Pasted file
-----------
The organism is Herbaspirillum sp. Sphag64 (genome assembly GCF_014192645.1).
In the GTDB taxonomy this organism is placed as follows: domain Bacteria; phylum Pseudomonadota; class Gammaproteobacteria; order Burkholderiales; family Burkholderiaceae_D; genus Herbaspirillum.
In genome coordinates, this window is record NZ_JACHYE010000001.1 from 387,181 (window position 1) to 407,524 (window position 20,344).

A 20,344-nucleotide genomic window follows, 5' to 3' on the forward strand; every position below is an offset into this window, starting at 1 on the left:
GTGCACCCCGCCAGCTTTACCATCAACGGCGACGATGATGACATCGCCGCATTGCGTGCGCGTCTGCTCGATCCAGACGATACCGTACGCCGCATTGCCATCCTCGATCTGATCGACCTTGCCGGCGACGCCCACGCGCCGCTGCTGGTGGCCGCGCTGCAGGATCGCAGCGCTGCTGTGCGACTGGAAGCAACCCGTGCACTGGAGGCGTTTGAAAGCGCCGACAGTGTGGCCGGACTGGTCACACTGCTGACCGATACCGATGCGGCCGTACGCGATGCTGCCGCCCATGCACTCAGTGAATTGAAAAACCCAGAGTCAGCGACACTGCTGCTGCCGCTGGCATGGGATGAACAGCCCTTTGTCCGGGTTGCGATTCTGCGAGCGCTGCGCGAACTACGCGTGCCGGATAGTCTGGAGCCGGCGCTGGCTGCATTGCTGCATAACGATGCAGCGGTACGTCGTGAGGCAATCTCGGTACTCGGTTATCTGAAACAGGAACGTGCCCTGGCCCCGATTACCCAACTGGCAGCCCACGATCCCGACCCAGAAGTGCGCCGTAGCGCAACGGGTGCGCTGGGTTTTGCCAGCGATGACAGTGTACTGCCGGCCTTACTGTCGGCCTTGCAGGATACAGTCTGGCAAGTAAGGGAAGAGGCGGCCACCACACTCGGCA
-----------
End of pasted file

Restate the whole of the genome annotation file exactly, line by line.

The organism is Herbaspirillum sp. Sphag64 (genome assembly GCF_014192645.1).
In the GTDB taxonomy this organism is placed as follows: domain Bacteria; phylum Pseudomonadota; class Gammaproteobacteria; order Burkholderiales; family Burkholderiaceae_D; genus Herbaspirillum.
In genome coordinates, this window is record NZ_JACHYE010000001.1 from 387,181 (window position 1) to 407,524 (window position 20,344).

A 20,344-nucleotide genomic window follows, 5' to 3' on the forward strand; every position below is an offset into this window, starting at 1 on the left:
GTGCACCCCGCCAGCTTTACCATCAACGGCGACGATGATGACATCGCCGCATTGCGTGCGCGTCTGCTCGATCCAGACGATACCGTACGCCGCATTGCCATCCTCGATCTGATCGACCTTGCCGGCGACGCCCACGCGCCGCTGCTGGTGGCCGCGCTGCAGGATCGCAGCGCTGCTGTGCGACTGGAAGCAACCCGTGCACTGGAGGCGTTTGAAAGCGCCGACAGTGTGGCCGGACTGGTCACACTGCTGACCGATACCGATGCGGCCGTACGCGATGCTGCCGCCCATGCACTCAGTGAATTGAAAAACCCAGAGTCAGCGACACTGCTGCTGCCGCTGGCATGGGATGAACAGCCCTTTGTCCGGGTTGCGATTCTGCGAGCGCTGCGCGAACTACGCGTGCCGGATAGTCTGGAGCCGGCGCTGGCTGCATTGCTGCATAACGATGCAGCGGTACGTCGTGAGGCAATCTCGGTACTCGGTTATCTGAAACAGGAACGTGCCCTGGCCCCGATTACCCAACTGGCAGCCCACGATCCCGACCCAGAAGTGCGCCGTAGCGCAACGGGTGCGCTGGGTTTTGCCAGCGATGACAGTGTACTGCCGGCCTTACTGTCGGCCTTGCAGGATACAGTCTGGCAAGTAAGGGAAGAGGCGGCCACCACACTCGGCA